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Synthesis of Organic Semiconductors

During my Ph.D. at Imperial College London (McCulloch group), I designed and synthesized redox-active polymeric organic semiconductors.  By attaching functional groups to the redox-active polymers, the polymers were able to interact with water-based electrolytes and could be utilized as optical and electronic sensors. Find out more about material developments in the open-access publications for hole-transporting materials (link 1 and link 2) as well as electron-transporting material (link 3 and link 4). 

Imperial College Chemistry summary.tif

Pictures of polymeric organic semiconductors I synthesized during my Ph.D. 

Electrochemical transistors for bioelectronic applications: Nature uses ions to send signals and information from the brain to various parts of the body - we wanted to tune in and find a way to interfere with the human body to read out signals (e.g. health monitoring). To achieve this, we need electronic devices that are equipped with materials that can interact with water-based electrolytes (e.g. sweat/saliva). I developed polymers that are intentionally designed to interact with aqueous electrolytes and are able to transport ions from the electrolyte into the material, creating a signal that we can detect (measuring a difference in the current flowing through the device). The pictures below show the devices that were developed by collaborators (Prof. Mallaiaras and co-workers) which we equipped with the designed polymers to form high-performing devices.


Operation of an electrochemical transistor with a Ag/AgCl pellet gate electrode. 

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Microscope pictures of an OECT and illustration from which side charges are injected to operate the device (Picture from Reference 1)

Ion-selective conjugated Polymers 

Next to developing materials for electronic devices, I was also motivated to design and synthesize materials that can detect sodium or potassium ions. These ions are responsible for the majority of signal transduction in the human body.  The materials I developed undergo a color change when sodium or potassium ions are present, check out the video below to see what happens when ions are added to a polymer solution. Learn more about the work by following the link to the open-access publication [link]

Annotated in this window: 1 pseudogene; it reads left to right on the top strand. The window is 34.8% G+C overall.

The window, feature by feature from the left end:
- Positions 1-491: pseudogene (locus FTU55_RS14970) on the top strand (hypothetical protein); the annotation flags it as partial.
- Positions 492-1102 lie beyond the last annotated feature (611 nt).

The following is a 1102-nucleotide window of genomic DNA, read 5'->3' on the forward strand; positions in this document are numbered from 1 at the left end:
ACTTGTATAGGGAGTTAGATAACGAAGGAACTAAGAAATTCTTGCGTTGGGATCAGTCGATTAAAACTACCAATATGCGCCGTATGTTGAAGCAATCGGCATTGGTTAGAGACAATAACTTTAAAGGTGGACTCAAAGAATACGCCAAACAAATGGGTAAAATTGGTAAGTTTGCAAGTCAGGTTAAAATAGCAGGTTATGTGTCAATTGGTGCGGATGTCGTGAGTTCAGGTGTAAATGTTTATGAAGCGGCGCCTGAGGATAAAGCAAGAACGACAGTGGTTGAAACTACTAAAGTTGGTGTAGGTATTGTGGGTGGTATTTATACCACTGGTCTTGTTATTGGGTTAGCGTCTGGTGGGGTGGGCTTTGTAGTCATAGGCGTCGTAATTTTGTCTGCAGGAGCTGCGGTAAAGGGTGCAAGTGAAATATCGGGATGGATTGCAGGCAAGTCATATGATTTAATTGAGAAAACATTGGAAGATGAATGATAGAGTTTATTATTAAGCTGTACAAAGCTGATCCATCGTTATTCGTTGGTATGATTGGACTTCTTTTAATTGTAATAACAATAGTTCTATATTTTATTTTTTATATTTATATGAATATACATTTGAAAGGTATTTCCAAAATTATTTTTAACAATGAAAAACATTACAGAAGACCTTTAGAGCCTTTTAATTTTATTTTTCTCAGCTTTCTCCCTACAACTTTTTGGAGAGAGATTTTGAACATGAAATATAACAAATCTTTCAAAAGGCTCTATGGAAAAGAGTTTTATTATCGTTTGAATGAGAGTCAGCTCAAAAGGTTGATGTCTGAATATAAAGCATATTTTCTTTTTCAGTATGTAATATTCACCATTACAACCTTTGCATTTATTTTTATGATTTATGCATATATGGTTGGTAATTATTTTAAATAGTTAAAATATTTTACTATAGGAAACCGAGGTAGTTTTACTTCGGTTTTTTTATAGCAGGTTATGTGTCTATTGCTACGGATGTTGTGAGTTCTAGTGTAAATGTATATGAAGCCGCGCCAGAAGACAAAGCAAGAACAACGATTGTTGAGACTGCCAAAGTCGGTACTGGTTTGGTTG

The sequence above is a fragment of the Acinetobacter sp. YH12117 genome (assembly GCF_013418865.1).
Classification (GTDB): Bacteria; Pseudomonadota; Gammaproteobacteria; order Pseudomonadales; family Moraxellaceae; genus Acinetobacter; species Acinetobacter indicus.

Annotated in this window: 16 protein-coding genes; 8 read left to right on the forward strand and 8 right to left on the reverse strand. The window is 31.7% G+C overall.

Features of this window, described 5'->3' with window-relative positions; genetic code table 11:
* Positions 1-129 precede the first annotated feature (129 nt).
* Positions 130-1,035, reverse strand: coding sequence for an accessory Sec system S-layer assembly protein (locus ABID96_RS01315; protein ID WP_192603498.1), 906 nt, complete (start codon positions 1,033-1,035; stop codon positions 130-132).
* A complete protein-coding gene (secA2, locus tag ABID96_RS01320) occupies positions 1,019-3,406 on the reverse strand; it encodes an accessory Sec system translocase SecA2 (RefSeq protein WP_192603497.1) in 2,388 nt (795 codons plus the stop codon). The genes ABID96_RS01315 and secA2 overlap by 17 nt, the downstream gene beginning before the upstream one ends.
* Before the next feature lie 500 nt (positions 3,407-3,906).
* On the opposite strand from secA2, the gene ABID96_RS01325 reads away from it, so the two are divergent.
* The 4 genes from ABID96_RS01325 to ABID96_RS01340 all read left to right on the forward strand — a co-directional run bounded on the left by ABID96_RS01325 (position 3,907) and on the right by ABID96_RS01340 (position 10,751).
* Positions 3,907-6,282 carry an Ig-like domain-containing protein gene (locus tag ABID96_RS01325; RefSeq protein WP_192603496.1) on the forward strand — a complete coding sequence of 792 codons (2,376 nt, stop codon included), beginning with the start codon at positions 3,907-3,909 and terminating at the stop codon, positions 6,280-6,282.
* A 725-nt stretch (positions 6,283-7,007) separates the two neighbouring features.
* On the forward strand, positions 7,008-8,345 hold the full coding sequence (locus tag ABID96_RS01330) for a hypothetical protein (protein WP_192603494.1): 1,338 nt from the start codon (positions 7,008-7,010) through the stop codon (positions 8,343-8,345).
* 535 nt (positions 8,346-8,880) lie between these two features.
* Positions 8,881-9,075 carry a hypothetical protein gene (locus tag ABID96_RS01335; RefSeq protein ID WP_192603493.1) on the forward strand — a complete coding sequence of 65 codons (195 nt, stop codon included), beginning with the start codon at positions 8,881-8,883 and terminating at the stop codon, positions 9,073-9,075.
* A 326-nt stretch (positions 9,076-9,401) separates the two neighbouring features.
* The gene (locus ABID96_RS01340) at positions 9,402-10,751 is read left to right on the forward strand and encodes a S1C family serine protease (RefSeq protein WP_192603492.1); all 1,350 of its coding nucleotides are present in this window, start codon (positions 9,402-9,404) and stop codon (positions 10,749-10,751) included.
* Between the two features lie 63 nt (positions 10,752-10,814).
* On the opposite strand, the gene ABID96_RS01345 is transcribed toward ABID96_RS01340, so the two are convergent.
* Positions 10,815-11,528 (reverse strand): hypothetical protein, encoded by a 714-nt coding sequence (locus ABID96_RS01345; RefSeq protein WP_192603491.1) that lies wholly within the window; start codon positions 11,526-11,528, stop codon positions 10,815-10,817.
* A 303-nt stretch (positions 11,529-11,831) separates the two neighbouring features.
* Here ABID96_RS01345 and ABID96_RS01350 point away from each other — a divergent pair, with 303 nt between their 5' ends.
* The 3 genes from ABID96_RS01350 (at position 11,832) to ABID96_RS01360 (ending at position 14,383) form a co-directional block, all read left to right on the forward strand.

Selected Publications:

Alexander Giovannitti*, Iuliana P. Maria, David Hanifi, Mary J. Donahue, Daniel Bryant, Katrina J. Barth, Beatrice E. Makdah, Achilleas Savva, Davide Moia, Matyáš Zetek, Piers Barnes, Obadiah G. Reid, Sahika Inal, Garry Rumbles, George G. Malliaras, Jenny Nelson, Jonathan Rivnay,* and Iain McCulloch, The role of the side chain on the performance of n-type conjugated polymers in aqueous electrolytes, Chem. Mater., 2018, 30, 9, 2945–2953 [10.1021/acs.chemmater.8b00321]

Alexander Giovannitti, Dan-Tiberiu Sbircea, Sahika Inal, Christian B. Nielsen, Enrico Bandiello, David A. Hanifi,  Michele Sessolo, George G. Malliaras, Iain McCulloch and Jonathan Rivnay*. Controlling the mode of operation of organic transistors through side chain engineering, Proc. Nat. Acad. Sci., 2016, 113, 12017-12022 [10.1073/pnas.1608780113]


Alexander Giovannitti*, Christian B. Nielsen, Dan-Tiberiu Sbircea, Sahika Inal, Mary Donahue, Muhammad R. Niazi, David A. Hanifi, Aram Amassian, George G. Malliaras, Jonathan Rivnay and Iain McCulloch. N-type organic electrochemical transistors with stability in water, Nat. Commun. 2016, 7, 13066-13075. [10.1038/ncomms13066]


Christian B. Nielsen*, Alexander Giovannitti, Dan-Tiberiu Sbircea, Enrico Bandiello, Muhammad R. Niazi, David A. Hanifi, Michele Sessolo, Aram Amassian, George G. Malliaras, Jonathan Rivnay and Iain McCulloch. Molecular Design of Semiconducting Polymers for High-Performance Organic Electrochemical Transistors J. Am. Chem. Soc., 2016, 138, 10252–10259 [10.1021/jacs.6b05280]


Alexander Giovannitti*, Christian B. Nielsen, Jonathan Rivnay, Mindaugas Kirkus, David J. Harkin, Andrew J.P. White, Henning Sirringhaus, George G. Malliaras and Iain McCulloch. Sodium and Potassium Ion Selective Conjugated Polymers for Optical Ion Detection in Solution and Solid State, Adv. Funct. Mater., 2016, 26, 514–523. [10.1002/adfm.201503791]

Other Research Projects
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